If I tell my psychologist about a crime I committed can I get in trouble?

Look here for information about when therapists can—and can’t—divulge what’s said in therapy.

Psychotherapy is, for the most part, confidential. Patients of mental health providers like psychiatrists, psychologists, and social workers reasonably expect that their in-therapy disclosures will remain private. If they didn’t or couldn’t—if they anticipated that their therapists might divulge their innermost secrets—therapy would be wildly ineffective. So say the federal government and states, as they have enacted statutes (or their courts have issued rulings) preventing certain mental health professionals from disclosing information communicated in the course of the treatment relationship.

Not all jurisdictions, however, acknowledge the psychotherapist-patient privilege in criminal proceedings—take Texas, which strips the privilege from criminal cases unless the treatment in question is voluntary and relates to drug or alcohol abuse. (Tex. R. Evid. 509.) And in many places where the privilege applies to criminal cases, the scope of and exceptions to confidentiality vary. The following is therefore a general discussion of the psychotherapist-patient privilege and some of its features and exceptions, not an exhaustive description of the law throughout the country.

Who’s Included

The law of your jurisdiction (either the state or federal government) will define the exact professionals who are bound by the psychotherapist-patient privilege. Typical statutes provide that the privilege applies to communications with licensed:

  • psychiatrists
  • psychologists
  • social workers, and
  • counselors.

It may also extend to others who provide therapy, such as unlicensed mental health counselors who are supervised by licensed psychologists. (State v. Farthing, 146 Ohio App. 3d 720 (2001).)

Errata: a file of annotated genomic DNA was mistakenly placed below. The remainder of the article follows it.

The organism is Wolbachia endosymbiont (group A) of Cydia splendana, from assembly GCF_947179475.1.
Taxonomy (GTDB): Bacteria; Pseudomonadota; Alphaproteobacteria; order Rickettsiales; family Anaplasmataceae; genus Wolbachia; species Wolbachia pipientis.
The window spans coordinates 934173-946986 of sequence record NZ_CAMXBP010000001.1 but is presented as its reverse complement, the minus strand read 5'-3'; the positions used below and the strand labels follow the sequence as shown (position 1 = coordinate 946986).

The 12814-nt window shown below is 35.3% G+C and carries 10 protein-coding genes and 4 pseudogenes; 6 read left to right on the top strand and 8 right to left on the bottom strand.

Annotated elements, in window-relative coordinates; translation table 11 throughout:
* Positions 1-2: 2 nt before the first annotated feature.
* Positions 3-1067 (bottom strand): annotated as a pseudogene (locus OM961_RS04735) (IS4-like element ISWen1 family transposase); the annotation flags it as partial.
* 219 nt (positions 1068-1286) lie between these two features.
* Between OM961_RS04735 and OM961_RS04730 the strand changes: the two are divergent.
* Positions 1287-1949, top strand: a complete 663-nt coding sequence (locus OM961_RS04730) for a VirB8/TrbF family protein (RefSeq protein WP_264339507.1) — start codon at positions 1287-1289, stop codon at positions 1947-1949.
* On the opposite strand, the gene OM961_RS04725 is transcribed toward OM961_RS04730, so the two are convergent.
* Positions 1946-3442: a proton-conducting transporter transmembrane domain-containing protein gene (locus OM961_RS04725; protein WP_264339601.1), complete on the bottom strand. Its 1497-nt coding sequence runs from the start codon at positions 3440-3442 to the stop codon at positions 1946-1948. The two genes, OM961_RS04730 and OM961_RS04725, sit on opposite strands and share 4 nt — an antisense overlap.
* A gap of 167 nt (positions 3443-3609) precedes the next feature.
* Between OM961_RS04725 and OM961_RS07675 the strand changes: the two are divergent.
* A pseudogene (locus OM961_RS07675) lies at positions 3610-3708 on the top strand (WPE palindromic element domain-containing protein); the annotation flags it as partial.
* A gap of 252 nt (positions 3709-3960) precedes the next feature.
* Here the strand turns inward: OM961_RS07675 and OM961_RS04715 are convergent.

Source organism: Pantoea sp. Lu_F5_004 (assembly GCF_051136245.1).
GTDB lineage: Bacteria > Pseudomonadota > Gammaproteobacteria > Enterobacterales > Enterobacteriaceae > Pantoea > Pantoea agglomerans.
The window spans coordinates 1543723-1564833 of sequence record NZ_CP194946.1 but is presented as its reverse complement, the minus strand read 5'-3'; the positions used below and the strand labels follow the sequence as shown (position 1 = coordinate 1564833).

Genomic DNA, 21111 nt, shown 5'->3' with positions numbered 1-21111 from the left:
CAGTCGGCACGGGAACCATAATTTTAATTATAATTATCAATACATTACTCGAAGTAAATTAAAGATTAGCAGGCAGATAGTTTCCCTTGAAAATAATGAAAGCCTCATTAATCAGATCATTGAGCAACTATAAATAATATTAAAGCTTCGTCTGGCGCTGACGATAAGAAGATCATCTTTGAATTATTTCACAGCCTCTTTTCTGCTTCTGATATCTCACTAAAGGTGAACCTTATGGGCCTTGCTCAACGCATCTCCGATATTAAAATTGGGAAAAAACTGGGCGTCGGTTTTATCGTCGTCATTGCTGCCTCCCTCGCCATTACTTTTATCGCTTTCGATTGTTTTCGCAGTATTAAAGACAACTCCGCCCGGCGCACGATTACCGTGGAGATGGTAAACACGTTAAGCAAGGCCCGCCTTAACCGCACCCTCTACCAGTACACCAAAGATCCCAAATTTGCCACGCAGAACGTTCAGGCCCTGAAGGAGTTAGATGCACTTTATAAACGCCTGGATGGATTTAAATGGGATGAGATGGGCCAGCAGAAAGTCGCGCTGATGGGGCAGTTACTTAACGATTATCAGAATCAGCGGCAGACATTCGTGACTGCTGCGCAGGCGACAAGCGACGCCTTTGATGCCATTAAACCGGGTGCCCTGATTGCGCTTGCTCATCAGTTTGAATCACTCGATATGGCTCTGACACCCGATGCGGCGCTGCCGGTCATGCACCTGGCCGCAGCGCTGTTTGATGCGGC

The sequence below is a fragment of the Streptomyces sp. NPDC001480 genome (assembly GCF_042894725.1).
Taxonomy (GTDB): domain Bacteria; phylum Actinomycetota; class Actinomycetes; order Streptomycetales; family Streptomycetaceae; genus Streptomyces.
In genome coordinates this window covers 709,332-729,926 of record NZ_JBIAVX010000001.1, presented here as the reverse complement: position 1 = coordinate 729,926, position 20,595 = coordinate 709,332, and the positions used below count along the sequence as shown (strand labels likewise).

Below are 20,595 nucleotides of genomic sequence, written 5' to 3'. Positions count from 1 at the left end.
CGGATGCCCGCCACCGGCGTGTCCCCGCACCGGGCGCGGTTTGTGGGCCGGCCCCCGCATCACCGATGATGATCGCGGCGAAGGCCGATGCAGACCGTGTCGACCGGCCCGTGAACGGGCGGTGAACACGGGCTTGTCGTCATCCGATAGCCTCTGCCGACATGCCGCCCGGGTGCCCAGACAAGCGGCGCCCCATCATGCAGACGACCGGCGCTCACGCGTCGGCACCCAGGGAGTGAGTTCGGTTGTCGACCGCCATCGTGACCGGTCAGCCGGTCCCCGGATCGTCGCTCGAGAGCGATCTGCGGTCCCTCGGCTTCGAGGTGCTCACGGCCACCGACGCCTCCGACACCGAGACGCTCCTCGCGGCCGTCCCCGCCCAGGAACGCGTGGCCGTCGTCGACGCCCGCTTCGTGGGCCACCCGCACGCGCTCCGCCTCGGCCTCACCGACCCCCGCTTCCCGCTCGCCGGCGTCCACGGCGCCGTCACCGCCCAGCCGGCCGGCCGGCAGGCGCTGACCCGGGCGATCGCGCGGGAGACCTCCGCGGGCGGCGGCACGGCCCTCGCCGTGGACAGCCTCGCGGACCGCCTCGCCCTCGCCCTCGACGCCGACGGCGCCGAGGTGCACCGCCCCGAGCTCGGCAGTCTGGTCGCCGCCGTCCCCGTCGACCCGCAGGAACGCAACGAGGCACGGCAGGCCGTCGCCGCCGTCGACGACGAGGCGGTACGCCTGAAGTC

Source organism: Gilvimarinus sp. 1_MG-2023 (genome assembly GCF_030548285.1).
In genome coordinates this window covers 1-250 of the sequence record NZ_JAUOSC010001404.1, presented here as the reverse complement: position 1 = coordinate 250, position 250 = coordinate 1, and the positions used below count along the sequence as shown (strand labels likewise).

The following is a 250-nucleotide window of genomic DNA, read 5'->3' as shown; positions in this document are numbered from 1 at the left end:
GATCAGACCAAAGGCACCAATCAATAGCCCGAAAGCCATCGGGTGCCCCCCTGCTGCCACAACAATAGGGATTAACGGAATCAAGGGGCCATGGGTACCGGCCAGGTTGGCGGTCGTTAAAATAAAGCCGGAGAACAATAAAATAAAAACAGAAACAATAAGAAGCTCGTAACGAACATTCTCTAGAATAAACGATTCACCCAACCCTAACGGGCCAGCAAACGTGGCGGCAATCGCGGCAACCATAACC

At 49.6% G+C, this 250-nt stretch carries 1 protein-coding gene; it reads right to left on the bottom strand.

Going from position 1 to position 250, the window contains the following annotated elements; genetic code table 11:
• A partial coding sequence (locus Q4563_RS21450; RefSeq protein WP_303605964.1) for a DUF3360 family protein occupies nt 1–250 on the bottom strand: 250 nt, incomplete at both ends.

Privileged Relationship

The psychotherapist-patient privilege covers statements by patients to their treatment providers during therapy. It doesn’t apply to conversations outside the therapy context—for example, a discussion between a therapist and patient who are waiting in line at the grocery store. It also doesn’t apply if the recipient of the information happens to be a psychotherapist, but doesn’t treat the speaker. As an example, the privilege may not apply to court-ordered mental examinations to determine sanity or competency. (Psychological treatment and testing after litigation has begun are beyond the scope of this article.)

Privileged Material

When the psychotherapist-patient privilege does apply, it covers patients’ statements, and often therapists’ diagnoses and notes. It includes recitations of fact, and expressions of emotion and opinion—just about anything the patient says. It can even include admissions of criminal liability: In several jurisdictions, a therapist cannot report someone who confesses to a crime. (United States v. Romo, 413 F.3d 1044 (9th Cir. 2005), United States v. Landor, 699 F. Supp. 2d 913 (E.D. Ky. 2009).)

However, there are scenarios in which mental health professionals either can or must report criminal behavior. And the rules regarding admissions of guilt can vary from one state to another. For example, in some states, a homicide confession during therapy is considered unprivileged.

Exceptions to the Privilege

Waiver

A patient can vitiate the psychotherapy privilege simply by waiving it. A patient might waive confidentiality, for example, by agreeing to disclosure of her mental health records in a lawsuit for emotional distress.